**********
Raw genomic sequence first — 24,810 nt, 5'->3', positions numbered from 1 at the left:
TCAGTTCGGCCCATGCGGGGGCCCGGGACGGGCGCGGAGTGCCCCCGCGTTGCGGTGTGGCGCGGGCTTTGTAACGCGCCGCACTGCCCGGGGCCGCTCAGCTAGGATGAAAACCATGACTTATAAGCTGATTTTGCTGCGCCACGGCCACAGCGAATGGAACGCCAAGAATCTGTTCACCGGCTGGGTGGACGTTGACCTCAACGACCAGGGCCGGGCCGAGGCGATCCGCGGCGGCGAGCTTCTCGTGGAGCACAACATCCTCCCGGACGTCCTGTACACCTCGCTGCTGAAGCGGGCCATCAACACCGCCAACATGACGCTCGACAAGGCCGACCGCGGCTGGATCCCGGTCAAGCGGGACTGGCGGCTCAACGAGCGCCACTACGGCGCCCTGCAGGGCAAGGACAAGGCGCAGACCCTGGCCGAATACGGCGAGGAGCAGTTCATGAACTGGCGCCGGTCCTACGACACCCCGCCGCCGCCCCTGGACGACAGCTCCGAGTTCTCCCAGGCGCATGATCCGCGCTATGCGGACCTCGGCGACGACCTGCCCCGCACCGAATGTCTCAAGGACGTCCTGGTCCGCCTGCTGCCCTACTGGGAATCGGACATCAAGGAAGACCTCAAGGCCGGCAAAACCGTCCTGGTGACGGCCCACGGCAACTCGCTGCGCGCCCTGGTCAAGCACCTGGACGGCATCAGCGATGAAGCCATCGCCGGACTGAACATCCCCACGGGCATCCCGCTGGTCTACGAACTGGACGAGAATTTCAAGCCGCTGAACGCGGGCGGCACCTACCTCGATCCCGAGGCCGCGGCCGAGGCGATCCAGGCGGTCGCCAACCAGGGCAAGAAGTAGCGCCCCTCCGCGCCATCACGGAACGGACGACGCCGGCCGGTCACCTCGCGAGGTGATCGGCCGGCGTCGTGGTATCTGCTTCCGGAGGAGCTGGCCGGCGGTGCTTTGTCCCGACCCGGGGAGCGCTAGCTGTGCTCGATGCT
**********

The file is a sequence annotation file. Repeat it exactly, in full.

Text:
Raw genomic sequence first — 24,810 nt, 5'->3', positions numbered from 1 at the left:
TCAGTTCGGCCCATGCGGGGGCCCGGGACGGGCGCGGAGTGCCCCCGCGTTGCGGTGTGGCGCGGGCTTTGTAACGCGCCGCACTGCCCGGGGCCGCTCAGCTAGGATGAAAACCATGACTTATAAGCTGATTTTGCTGCGCCACGGCCACAGCGAATGGAACGCCAAGAATCTGTTCACCGGCTGGGTGGACGTTGACCTCAACGACCAGGGCCGGGCCGAGGCGATCCGCGGCGGCGAGCTTCTCGTGGAGCACAACATCCTCCCGGACGTCCTGTACACCTCGCTGCTGAAGCGGGCCATCAACACCGCCAACATGACGCTCGACAAGGCCGACCGCGGCTGGATCCCGGTCAAGCGGGACTGGCGGCTCAACGAGCGCCACTACGGCGCCCTGCAGGGCAAGGACAAGGCGCAGACCCTGGCCGAATACGGCGAGGAGCAGTTCATGAACTGGCGCCGGTCCTACGACACCCCGCCGCCGCCCCTGGACGACAGCTCCGAGTTCTCCCAGGCGCATGATCCGCGCTATGCGGACCTCGGCGACGACCTGCCCCGCACCGAATGTCTCAAGGACGTCCTGGTCCGCCTGCTGCCCTACTGGGAATCGGACATCAAGGAAGACCTCAAGGCCGGCAAAACCGTCCTGGTGACGGCCCACGGCAACTCGCTGCGCGCCCTGGTCAAGCACCTGGACGGCATCAGCGATGAAGCCATCGCCGGACTGAACATCCCCACGGGCATCCCGCTGGTCTACGAACTGGACGAGAATTTCAAGCCGCTGAACGCGGGCGGCACCTACCTCGATCCCGAGGCCGCGGCCGAGGCGATCCAGGCGGTCGCCAACCAGGGCAAGAAGTAGCGCCCCTCCGCGCCATCACGGAACGGACGACGCCGGCCGGTCACCTCGCGAGGTGATCGGCCGGCGTCGTGGTATCTGCTTCCGGAGGAGCTGGCCGGCGGTGCTTTGTCCCGACCCGGGGAGCGCTAGCTGTGCTCGATGCT